Perpetuating the art of “listening” to fragrances

The appreciation of delicate fragrances produced by burning incense has a long and proud tradition in Japan. Known as Kodo (literally, the “way of scent”), it was a pastime cultivated by Japan’s samurai class, alongside flower arranging and the tea ceremony. As with the other two rituals, kodo was seen as a way to spiritual improvement, and its mystical nature is reflected in the fact that practitioners still speak of “listening” to the fragrances.

Kodo is a spiritual art. It hones the senses. Perhaps, in the busy modern world, it is more necessary than ever to entrust our souls to the vaguely drifting feeling brought on by the exquisite scent of incense.

Presented in conjunction with the program Scent of the Shining Prince: Incense and The Tale of Genji, sponsored by the Japan Society of Northern California

November 15th – November 30th
Opening night on November 15th, 5-7pm
Gallery talk by Kihachirou Nishiura with a demonstration of Soradaki 空薫; scent in ancient Japanese court. Please join us!

The Journey of Japanese Incense

It begins under the flower of peace, before the fall of the plum blossoms, before monks burning incense in Japanese temples, before the rising scents from scented kimono sleeves mixed with the fragrant incense of natural pine, cedar, lavender, and the flowers of the sun.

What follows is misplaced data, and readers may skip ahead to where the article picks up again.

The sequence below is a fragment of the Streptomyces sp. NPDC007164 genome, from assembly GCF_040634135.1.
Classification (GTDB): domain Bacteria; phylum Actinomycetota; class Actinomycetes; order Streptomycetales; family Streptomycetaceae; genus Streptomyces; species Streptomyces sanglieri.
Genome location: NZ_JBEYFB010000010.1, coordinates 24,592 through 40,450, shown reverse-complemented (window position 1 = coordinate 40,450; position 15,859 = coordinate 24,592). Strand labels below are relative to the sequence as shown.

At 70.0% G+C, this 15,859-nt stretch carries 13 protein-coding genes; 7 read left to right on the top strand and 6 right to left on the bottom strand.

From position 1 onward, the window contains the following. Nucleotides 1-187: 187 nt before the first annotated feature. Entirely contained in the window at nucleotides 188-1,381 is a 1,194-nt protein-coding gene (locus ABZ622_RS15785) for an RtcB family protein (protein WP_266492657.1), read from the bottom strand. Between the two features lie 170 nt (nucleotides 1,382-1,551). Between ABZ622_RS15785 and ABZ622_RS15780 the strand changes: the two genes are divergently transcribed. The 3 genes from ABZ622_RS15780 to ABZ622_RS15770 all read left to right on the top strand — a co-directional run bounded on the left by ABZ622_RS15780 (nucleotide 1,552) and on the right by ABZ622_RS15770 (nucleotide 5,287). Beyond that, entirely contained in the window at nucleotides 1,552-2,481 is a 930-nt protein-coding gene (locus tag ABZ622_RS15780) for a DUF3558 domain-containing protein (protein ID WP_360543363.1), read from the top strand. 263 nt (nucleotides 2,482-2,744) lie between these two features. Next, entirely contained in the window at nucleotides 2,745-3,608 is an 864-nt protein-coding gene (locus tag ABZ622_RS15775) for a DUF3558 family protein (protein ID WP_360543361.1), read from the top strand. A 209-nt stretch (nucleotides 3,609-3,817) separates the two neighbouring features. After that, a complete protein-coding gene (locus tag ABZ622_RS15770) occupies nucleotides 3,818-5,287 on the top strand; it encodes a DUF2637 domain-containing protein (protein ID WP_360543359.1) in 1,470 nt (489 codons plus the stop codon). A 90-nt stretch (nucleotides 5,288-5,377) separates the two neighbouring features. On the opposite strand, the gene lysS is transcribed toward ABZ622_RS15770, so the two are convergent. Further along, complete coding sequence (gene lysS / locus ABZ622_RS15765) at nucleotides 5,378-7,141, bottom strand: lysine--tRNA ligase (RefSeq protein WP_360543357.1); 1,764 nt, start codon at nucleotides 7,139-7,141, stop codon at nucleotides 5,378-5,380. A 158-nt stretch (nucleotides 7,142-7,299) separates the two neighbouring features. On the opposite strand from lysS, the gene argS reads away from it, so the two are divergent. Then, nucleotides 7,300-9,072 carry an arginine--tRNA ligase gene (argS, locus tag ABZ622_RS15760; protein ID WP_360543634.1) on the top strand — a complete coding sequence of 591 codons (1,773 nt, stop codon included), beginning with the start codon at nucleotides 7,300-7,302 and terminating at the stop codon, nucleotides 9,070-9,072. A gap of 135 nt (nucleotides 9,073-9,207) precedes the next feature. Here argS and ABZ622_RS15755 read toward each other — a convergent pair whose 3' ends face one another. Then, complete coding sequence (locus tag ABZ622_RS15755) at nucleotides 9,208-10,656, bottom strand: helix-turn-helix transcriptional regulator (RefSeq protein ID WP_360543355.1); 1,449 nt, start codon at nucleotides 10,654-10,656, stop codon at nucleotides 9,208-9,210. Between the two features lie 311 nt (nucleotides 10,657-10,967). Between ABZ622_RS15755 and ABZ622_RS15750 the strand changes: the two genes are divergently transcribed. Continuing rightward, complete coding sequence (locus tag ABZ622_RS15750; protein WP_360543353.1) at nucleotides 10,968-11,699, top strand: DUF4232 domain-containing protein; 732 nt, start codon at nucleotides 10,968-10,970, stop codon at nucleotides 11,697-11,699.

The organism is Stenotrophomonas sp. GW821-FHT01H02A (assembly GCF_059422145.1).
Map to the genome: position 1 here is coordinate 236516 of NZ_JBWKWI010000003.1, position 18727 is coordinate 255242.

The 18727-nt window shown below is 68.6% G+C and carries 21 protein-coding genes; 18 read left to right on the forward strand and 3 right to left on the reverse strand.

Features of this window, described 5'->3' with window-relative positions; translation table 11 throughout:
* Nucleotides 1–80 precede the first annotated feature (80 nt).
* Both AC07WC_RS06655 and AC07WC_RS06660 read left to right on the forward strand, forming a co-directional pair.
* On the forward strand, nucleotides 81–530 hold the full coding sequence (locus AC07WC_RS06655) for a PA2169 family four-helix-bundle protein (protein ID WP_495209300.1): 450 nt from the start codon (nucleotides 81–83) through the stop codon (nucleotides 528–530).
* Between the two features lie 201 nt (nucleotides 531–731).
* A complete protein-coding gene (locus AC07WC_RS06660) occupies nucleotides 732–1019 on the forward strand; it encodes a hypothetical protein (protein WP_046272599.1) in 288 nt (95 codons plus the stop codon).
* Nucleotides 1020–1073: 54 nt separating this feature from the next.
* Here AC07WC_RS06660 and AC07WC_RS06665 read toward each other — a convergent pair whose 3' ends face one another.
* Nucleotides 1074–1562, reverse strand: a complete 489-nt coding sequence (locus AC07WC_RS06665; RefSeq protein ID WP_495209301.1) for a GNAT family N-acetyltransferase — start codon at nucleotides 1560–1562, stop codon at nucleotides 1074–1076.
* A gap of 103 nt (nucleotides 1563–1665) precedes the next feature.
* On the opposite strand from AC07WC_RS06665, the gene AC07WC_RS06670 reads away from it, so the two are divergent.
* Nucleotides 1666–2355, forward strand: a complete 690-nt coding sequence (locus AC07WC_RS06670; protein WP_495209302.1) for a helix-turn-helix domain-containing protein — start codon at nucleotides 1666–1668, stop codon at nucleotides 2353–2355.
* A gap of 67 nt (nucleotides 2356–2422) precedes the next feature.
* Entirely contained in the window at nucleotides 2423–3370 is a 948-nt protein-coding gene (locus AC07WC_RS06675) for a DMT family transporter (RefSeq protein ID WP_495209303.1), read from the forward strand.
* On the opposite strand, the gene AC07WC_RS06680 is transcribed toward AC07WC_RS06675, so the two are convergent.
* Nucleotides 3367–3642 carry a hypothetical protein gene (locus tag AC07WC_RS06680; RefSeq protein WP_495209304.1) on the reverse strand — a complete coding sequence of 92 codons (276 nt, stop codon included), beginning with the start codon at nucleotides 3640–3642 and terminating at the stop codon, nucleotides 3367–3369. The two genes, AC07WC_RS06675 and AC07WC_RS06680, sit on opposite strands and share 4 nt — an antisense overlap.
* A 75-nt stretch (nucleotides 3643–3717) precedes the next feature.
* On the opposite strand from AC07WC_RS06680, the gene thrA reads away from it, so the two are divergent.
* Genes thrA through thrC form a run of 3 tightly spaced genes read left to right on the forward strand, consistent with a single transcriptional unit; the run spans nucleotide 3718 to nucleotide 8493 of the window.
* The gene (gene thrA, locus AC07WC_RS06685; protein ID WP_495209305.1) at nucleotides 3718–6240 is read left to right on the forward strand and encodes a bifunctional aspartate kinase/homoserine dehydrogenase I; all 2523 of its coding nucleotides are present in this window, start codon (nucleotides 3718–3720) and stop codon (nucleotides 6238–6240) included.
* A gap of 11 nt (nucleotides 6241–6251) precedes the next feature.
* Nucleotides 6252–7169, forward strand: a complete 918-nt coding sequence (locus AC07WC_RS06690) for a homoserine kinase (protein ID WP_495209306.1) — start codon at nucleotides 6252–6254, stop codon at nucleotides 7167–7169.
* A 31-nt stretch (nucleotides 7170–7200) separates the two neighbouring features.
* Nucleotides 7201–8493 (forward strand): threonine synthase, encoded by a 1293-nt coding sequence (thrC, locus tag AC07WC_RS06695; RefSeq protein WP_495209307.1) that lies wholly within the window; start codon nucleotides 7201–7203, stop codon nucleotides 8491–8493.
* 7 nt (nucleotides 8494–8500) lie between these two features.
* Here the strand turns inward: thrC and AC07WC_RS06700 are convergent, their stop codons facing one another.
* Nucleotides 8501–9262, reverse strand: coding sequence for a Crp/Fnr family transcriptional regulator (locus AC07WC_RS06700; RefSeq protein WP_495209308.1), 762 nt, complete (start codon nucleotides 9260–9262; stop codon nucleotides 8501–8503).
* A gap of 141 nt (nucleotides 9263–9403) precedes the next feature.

The art of Japanese incense making has long been a tribute to nature itself. One of the great Awaseko of early Japan was called “Baika” which is Japanese for plum.

Today, the Japanese incense ceremony called Kodo, or Kou-dou is a refined art that has been handed down for centuries. It takes many years of study, and a great deal of practice to perform the incense ceremony properly. The art of the Japanese Tea Ceremony is itself very difficult and takes about 15 years to master. The art of Kodo takes over 30 years!

Kodo can be appreciated on many levels, you can participate in one of the games or ceremonies given by a Kodo Lecturer, or Kodo master, in many department stores and cultural centers in Japan, or you can learn the basics and play the games at home with your friends.

Seasonally Appropriate Artwork Accessories in Japanese Tradition and Custom

We have an extensive inventory from which to select seasonally appropriate fine artwork and artifacts, such as scrolls and screens. Following Japanese tradition and custom, accessorize your home with seasonal displays.

Below is one scroll — view more photos and details